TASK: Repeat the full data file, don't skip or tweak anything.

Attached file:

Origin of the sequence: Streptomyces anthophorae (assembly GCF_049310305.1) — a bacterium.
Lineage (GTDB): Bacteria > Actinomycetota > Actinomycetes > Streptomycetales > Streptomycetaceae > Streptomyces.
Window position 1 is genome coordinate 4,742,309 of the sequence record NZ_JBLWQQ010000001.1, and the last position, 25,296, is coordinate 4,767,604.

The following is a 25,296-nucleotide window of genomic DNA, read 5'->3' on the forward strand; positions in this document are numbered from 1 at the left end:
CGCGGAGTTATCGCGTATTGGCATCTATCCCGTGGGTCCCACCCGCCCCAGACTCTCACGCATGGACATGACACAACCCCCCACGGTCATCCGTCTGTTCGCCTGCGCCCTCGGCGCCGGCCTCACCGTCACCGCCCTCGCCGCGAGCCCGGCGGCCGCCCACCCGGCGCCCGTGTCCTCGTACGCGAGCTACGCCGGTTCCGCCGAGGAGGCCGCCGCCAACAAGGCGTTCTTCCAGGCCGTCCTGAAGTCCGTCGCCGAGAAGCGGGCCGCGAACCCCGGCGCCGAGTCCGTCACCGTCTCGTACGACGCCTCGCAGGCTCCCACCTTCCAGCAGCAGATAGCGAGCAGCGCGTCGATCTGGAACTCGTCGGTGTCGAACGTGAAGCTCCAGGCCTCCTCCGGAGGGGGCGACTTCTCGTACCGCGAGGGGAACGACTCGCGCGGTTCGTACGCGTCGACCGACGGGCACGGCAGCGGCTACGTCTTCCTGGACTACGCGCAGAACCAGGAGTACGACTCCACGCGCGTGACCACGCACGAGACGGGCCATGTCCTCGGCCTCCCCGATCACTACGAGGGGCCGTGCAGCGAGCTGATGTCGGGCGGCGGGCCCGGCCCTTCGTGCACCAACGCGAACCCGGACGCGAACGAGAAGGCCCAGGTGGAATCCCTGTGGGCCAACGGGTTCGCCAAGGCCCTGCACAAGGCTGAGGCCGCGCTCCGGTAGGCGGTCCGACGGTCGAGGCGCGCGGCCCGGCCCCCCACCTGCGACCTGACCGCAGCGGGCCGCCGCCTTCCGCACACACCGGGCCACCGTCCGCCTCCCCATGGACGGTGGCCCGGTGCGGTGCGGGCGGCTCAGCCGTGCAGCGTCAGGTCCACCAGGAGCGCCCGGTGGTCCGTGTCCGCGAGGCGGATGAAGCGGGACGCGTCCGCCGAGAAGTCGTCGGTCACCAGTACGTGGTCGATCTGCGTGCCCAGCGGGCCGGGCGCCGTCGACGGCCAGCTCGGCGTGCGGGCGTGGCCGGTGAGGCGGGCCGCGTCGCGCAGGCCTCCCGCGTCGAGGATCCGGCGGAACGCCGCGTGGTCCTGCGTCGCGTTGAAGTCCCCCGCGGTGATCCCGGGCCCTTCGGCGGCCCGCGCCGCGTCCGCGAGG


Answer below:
Origin of the sequence: Streptomyces anthophorae (assembly GCF_049310305.1) — a bacterium.
Lineage (GTDB): Bacteria > Actinomycetota > Actinomycetes > Streptomycetales > Streptomycetaceae > Streptomyces.
Window position 1 is genome coordinate 4,742,309 of the sequence record NZ_JBLWQQ010000001.1, and the last position, 25,296, is coordinate 4,767,604.

The following is a 25,296-nucleotide window of genomic DNA, read 5'->3' on the forward strand; positions in this document are numbered from 1 at the left end:
CGCGGAGTTATCGCGTATTGGCATCTATCCCGTGGGTCCCACCCGCCCCAGACTCTCACGCATGGACATGACACAACCCCCCACGGTCATCCGTCTGTTCGCCTGCGCCCTCGGCGCCGGCCTCACCGTCACCGCCCTCGCCGCGAGCCCGGCGGCCGCCCACCCGGCGCCCGTGTCCTCGTACGCGAGCTACGCCGGTTCCGCCGAGGAGGCCGCCGCCAACAAGGCGTTCTTCCAGGCCGTCCTGAAGTCCGTCGCCGAGAAGCGGGCCGCGAACCCCGGCGCCGAGTCCGTCACCGTCTCGTACGACGCCTCGCAGGCTCCCACCTTCCAGCAGCAGATAGCGAGCAGCGCGTCGATCTGGAACTCGTCGGTGTCGAACGTGAAGCTCCAGGCCTCCTCCGGAGGGGGCGACTTCTCGTACCGCGAGGGGAACGACTCGCGCGGTTCGTACGCGTCGACCGACGGGCACGGCAGCGGCTACGTCTTCCTGGACTACGCGCAGAACCAGGAGTACGACTCCACGCGCGTGACCACGCACGAGACGGGCCATGTCCTCGGCCTCCCCGATCACTACGAGGGGCCGTGCAGCGAGCTGATGTCGGGCGGCGGGCCCGGCCCTTCGTGCACCAACGCGAACCCGGACGCGAACGAGAAGGCCCAGGTGGAATCCCTGTGGGCCAACGGGTTCGCCAAGGCCCTGCACAAGGCTGAGGCCGCGCTCCGGTAGGCGGTCCGACGGTCGAGGCGCGCGGCCCGGCCCCCCACCTGCGACCTGACCGCAGCGGGCCGCCGCCTTCCGCACACACCGGGCCACCGTCCGCCTCCCCATGGACGGTGGCCCGGTGCGGTGCGGGCGGCTCAGCCGTGCAGCGTCAGGTCCACCAGGAGCGCCCGGTGGTCCGTGTCCGCGAGGCGGATGAAGCGGGACGCGTCCGCCGAGAAGTCGTCGGTCACCAGTACGTGGTCGATCTGCGTGCCCAGCGGGCCGGGCGCCGTCGACGGCCAGCTCGGCGTGCGGGCGTGGCCGGTGAGGCGGGCCGCGTCGCGCAGGCCTCCCGCGTCGAGGATCCGGCGGAACGCCGCGTGGTCCTGCGTCGCGTTGAAGTCCCCCGCGGTGATCCCGGGCCCTTCGGCGGCCCGCGCCGCGTCCGCGAGG